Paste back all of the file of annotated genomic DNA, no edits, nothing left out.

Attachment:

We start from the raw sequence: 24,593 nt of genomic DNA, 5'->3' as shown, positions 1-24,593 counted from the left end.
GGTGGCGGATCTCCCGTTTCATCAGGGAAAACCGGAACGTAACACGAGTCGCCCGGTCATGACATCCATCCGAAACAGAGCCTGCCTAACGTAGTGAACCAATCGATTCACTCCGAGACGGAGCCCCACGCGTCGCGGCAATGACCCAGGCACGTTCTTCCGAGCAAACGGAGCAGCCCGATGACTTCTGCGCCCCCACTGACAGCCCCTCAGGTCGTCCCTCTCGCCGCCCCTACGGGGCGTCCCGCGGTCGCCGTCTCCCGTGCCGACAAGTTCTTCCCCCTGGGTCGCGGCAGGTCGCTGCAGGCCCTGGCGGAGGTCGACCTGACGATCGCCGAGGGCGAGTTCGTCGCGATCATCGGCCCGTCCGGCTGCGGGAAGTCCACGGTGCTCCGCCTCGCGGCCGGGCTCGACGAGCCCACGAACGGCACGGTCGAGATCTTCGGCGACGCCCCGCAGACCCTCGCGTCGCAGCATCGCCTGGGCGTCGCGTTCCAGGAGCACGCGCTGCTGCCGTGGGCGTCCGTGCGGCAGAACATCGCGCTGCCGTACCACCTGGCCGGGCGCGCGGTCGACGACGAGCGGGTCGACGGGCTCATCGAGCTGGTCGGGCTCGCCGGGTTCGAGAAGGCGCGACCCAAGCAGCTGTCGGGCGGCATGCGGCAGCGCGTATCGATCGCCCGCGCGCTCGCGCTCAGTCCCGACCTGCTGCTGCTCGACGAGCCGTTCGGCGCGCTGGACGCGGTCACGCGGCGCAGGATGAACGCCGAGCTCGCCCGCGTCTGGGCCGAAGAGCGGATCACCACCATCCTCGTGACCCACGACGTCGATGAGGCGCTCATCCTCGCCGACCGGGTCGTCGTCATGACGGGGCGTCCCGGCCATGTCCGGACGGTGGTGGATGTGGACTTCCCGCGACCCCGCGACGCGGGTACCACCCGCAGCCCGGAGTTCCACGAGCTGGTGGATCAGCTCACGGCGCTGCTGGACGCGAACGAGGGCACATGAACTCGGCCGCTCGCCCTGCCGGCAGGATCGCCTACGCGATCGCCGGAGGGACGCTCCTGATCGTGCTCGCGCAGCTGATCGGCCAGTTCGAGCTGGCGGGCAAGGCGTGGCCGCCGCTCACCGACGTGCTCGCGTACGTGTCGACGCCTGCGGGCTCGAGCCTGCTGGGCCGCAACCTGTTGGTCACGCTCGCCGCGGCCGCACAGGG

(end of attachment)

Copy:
We start from the raw sequence: 24,593 nt of genomic DNA, 5'->3' as shown, positions 1-24,593 counted from the left end.
GGTGGCGGATCTCCCGTTTCATCAGGGAAAACCGGAACGTAACACGAGTCGCCCGGTCATGACATCCATCCGAAACAGAGCCTGCCTAACGTAGTGAACCAATCGATTCACTCCGAGACGGAGCCCCACGCGTCGCGGCAATGACCCAGGCACGTTCTTCCGAGCAAACGGAGCAGCCCGATGACTTCTGCGCCCCCACTGACAGCCCCTCAGGTCGTCCCTCTCGCCGCCCCTACGGGGCGTCCCGCGGTCGCCGTCTCCCGTGCCGACAAGTTCTTCCCCCTGGGTCGCGGCAGGTCGCTGCAGGCCCTGGCGGAGGTCGACCTGACGATCGCCGAGGGCGAGTTCGTCGCGATCATCGGCCCGTCCGGCTGCGGGAAGTCCACGGTGCTCCGCCTCGCGGCCGGGCTCGACGAGCCCACGAACGGCACGGTCGAGATCTTCGGCGACGCCCCGCAGACCCTCGCGTCGCAGCATCGCCTGGGCGTCGCGTTCCAGGAGCACGCGCTGCTGCCGTGGGCGTCCGTGCGGCAGAACATCGCGCTGCCGTACCACCTGGCCGGGCGCGCGGTCGACGACGAGCGGGTCGACGGGCTCATCGAGCTGGTCGGGCTCGCCGGGTTCGAGAAGGCGCGACCCAAGCAGCTGTCGGGCGGCATGCGGCAGCGCGTATCGATCGCCCGCGCGCTCGCGCTCAGTCCCGACCTGCTGCTGCTCGACGAGCCGTTCGGCGCGCTGGACGCGGTCACGCGGCGCAGGATGAACGCCGAGCTCGCCCGCGTCTGGGCCGAAGAGCGGATCACCACCATCCTCGTGACCCACGACGTCGATGAGGCGCTCATCCTCGCCGACCGGGTCGTCGTCATGACGGGGCGTCCCGGCCATGTCCGGACGGTGGTGGATGTGGACTTCCCGCGACCCCGCGACGCGGGTACCACCCGCAGCCCGGAGTTCCACGAGCTGGTGGATCAGCTCACGGCGCTGCTGGACGCGAACGAGGGCACATGAACTCGGCCGCTCGCCCTGCCGGCAGGATCGCCTACGCGATCGCCGGAGGGACGCTCCTGATCGTGCTCGCGCAGCTGATCGGCCAGTTCGAGCTGGCGGGCAAGGCGTGGCCGCCGCTCACCGACGTGCTCGCGTACGTGTCGACGCCTGCGGGCTCGAGCCTGCTGGGCCGCAACCTGTTGGTCACGCTCGCCGCGGCCGCACAGGG